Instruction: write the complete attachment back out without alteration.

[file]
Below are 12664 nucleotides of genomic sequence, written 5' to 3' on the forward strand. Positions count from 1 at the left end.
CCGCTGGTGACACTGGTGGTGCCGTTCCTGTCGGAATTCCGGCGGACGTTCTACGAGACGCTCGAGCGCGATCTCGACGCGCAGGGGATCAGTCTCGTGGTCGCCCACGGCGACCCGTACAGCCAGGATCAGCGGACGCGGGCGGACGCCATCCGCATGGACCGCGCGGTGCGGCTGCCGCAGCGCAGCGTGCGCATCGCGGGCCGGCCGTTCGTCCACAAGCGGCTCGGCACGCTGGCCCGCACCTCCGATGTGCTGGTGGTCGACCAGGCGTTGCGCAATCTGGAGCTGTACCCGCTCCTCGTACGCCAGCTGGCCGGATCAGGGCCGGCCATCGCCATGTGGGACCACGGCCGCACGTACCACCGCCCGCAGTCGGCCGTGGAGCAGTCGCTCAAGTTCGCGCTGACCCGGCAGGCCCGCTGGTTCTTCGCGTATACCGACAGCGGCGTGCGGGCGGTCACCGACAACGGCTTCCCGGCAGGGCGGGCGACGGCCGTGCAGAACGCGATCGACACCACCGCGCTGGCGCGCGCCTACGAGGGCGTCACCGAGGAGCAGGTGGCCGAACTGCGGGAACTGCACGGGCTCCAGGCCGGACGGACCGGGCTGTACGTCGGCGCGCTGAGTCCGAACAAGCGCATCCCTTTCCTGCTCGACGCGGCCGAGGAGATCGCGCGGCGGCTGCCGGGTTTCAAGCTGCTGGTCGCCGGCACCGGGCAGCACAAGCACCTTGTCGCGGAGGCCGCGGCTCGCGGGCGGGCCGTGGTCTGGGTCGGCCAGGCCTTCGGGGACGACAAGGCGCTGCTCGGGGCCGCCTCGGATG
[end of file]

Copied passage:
Below are 12664 nucleotides of genomic sequence, written 5' to 3' on the forward strand. Positions count from 1 at the left end.
CCGCTGGTGACACTGGTGGTGCCGTTCCTGTCGGAATTCCGGCGGACGTTCTACGAGACGCTCGAGCGCGATCTCGACGCGCAGGGGATCAGTCTCGTGGTCGCCCACGGCGACCCGTACAGCCAGGATCAGCGGACGCGGGCGGACGCCATCCGCATGGACCGCGCGGTGCGGCTGCCGCAGCGCAGCGTGCGCATCGCGGGCCGGCCGTTCGTCCACAAGCGGCTCGGCACGCTGGCCCGCACCTCCGATGTGCTGGTGGTCGACCAGGCGTTGCGCAATCTGGAGCTGTACCCGCTCCTCGTACGCCAGCTGGCCGGATCAGGGCCGGCCATCGCCATGTGGGACCACGGCCGCACGTACCACCGCCCGCAGTCGGCCGTGGAGCAGTCGCTCAAGTTCGCGCTGACCCGGCAGGCCCGCTGGTTCTTCGCGTATACCGACAGCGGCGTGCGGGCGGTCACCGACAACGGCTTCCCGGCAGGGCGGGCGACGGCCGTGCAGAACGCGATCGACACCACCGCGCTGGCGCGCGCCTACGAGGGCGTCACCGAGGAGCAGGTGGCCGAACTGCGGGAACTGCACGGGCTCCAGGCCGGACGGACCGGGCTGTACGTCGGCGCGCTGAGTCCGAACAAGCGCATCCCTTTCCTGCTCGACGCGGCCGAGGAGATCGCGCGGCGGCTGCCGGGTTTCAAGCTGCTGGTCGCCGGCACCGGGCAGCACAAGCACCTTGTCGCGGAGGCCGCGGCTCGCGGGCGGGCCGTGGTCTGGGTCGGCCAGGCCTTCGGGGACGACAAGGCGCTGCTCGGGGCCGCCTCGGATG